Some advertisers get stuck in a rut and forget to review and reevaluate the distribution of their paid media budgets.

To best utilize budgets, consider the following:

  • Reconcile your planned vs. spend for each account or campaign on a regular basis. Depending on the budget size, monthly, quarterly, or semiannually will work as long as you can hit budget numbers.
  • Determine if there are any campaigns that should be eliminated at this time to free up the budget for other campaigns.
  • Is there additional traffic available to capture and grow results for successful campaigns? The ad platforms often include a tool that will provide an estimated daily budget with clicks and costs. This is just an estimate to show more click potential if you are interested.
  • If other paid media channels perform mediocrely, does it make sense to shift those budgets to another?
  • For the overall paid search and paid social budget, can your company invest more in the positive campaign results?

3. Consider New Ad Platforms

If you can shift or increase your budgets, why not test out a new ad platform? Knowing your audience and where they spend time online will help inform your decision when choosing ad platforms.

Go beyond your comfort zone in Google, Microsoft, and Meta Ads.

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Here are a few other advertising platforms to consider testing:

  • LinkedIn: Most appropriate for professional and business targeting. LinkedIn audiences can also be reached through Microsoft Ads.
  • TikTok: Younger Gen Z audience (16 to 24), video.
  • Pinterest: Products, services, and consumer goods with a female-focused target.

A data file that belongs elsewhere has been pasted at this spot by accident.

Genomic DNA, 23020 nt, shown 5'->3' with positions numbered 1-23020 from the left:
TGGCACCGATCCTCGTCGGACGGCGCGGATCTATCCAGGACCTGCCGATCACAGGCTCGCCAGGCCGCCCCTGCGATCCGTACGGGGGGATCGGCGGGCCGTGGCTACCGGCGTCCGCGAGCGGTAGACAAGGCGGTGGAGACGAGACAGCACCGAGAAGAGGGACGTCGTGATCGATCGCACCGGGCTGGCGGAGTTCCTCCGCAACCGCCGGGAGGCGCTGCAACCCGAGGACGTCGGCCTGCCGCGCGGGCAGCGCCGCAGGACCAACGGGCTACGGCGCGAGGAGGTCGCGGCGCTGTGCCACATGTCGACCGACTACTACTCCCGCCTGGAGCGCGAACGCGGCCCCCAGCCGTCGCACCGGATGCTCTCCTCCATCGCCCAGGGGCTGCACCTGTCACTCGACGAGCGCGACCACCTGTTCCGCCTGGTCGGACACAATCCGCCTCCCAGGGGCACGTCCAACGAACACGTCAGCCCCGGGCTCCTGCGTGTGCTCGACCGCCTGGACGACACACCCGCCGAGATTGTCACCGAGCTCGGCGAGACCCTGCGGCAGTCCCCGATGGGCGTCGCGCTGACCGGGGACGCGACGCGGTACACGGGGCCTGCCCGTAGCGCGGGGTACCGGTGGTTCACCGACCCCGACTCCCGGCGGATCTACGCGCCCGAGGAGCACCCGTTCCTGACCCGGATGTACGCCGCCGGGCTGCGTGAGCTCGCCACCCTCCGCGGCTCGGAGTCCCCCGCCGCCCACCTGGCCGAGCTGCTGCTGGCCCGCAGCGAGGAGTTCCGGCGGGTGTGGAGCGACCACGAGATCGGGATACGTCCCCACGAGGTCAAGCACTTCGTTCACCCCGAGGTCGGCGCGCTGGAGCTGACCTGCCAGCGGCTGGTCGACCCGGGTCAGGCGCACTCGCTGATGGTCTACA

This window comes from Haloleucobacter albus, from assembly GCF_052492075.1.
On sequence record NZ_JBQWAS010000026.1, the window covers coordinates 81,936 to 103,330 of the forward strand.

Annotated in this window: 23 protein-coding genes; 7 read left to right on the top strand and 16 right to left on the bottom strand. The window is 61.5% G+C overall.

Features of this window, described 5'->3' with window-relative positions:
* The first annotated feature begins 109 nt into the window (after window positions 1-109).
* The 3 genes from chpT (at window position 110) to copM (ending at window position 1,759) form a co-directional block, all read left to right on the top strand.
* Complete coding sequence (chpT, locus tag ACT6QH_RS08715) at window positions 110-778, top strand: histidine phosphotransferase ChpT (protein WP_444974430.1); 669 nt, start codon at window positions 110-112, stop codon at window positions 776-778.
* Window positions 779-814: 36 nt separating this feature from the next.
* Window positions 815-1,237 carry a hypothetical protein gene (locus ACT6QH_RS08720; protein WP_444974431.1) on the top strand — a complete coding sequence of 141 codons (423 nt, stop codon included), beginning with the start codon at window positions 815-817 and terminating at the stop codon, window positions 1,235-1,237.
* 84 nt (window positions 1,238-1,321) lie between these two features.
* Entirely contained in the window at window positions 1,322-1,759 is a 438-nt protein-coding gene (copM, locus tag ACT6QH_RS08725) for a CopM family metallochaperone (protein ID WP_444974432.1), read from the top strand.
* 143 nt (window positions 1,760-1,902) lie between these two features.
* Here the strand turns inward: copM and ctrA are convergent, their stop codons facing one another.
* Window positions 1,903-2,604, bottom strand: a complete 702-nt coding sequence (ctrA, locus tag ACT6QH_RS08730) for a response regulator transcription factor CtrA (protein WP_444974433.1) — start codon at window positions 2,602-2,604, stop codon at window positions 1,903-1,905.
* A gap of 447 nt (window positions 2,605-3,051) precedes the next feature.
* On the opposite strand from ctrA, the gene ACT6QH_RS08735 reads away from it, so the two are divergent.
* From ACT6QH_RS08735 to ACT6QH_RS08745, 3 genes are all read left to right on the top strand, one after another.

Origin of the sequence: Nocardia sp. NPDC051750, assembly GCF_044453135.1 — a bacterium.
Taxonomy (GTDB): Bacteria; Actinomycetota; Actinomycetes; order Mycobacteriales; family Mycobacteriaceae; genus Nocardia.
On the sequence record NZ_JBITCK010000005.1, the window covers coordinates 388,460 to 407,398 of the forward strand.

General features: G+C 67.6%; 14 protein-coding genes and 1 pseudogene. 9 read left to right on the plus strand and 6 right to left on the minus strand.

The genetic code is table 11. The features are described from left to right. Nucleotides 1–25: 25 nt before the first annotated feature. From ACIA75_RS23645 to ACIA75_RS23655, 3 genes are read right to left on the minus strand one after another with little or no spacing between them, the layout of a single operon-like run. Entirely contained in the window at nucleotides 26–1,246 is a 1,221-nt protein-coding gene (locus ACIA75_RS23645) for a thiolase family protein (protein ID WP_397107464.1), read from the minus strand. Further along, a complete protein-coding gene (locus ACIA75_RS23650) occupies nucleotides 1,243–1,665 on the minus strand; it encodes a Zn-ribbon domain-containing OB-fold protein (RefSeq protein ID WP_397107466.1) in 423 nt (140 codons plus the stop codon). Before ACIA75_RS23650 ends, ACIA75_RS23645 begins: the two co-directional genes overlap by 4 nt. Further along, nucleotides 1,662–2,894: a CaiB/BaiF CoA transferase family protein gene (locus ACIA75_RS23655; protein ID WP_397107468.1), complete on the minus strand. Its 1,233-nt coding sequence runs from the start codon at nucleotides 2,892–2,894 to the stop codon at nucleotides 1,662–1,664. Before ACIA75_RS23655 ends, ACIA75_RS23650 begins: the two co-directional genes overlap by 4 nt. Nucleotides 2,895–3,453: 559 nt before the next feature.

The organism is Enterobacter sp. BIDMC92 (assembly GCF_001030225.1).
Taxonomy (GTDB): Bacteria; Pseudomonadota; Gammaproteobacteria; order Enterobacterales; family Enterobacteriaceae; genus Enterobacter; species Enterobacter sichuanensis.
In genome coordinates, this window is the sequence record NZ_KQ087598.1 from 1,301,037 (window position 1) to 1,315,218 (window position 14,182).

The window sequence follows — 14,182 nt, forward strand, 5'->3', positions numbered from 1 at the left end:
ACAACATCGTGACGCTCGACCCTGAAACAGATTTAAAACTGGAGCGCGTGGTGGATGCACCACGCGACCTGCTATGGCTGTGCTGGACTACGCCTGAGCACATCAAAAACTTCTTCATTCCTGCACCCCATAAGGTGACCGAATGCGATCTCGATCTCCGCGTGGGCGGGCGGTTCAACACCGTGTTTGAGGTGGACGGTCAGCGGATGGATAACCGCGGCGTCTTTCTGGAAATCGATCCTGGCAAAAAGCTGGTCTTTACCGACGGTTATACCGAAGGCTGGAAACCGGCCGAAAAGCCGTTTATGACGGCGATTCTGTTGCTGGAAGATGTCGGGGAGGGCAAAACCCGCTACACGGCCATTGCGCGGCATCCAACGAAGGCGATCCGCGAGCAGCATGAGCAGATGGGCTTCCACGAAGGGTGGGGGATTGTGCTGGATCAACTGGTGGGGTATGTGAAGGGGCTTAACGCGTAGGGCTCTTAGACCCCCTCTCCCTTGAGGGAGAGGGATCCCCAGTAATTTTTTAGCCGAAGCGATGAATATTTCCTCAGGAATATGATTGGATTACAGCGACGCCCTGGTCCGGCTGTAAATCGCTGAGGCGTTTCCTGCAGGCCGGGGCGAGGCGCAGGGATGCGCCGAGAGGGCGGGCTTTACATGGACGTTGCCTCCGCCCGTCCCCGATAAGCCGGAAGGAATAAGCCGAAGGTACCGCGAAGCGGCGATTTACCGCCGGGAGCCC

• Snapchat: Younger demographic (13 to 35), video ads, app installs, filters, lenses.

Need more detailed information and even more ideas? Read more about the 5 Best Google Ads Alternatives.

4. Top Topics in Google Ads & Microsoft Ads

Recently, trends in search and social ad platforms have presented opportunities to connect with prospects more precisely, creatively, and effectively.

Don’t overlook newer targeting and campaign types you may not have tried yet.

  • Video: Incorporating video into your PPC accounts takes some planning for the goals, ad creative, targeting, and ad types. There is a lot of opportunity here as you can simply include video in responsive display ads or get in-depth in YouTube targeting.
  • Performance Max: This automated campaign type serves across all of Google’s ad inventory. Microsoft Ads recently released PMAX so you can plan for consistency in campaign types across platforms. Do you want to allocate budget to PMax campaigns? Learn more about how PMax compares to search.
  • Automation: While AI can’t replace human strategy and creativity, it can help manage your campaigns more easily. During planning, identify which elements you want to automate, such as automatically created assets and/or how to successfully guide the AI in the Performance Max campaigns.

While exploring new features, check out some hidden PPC features you probably don’t know about.

5. Revisit Keywords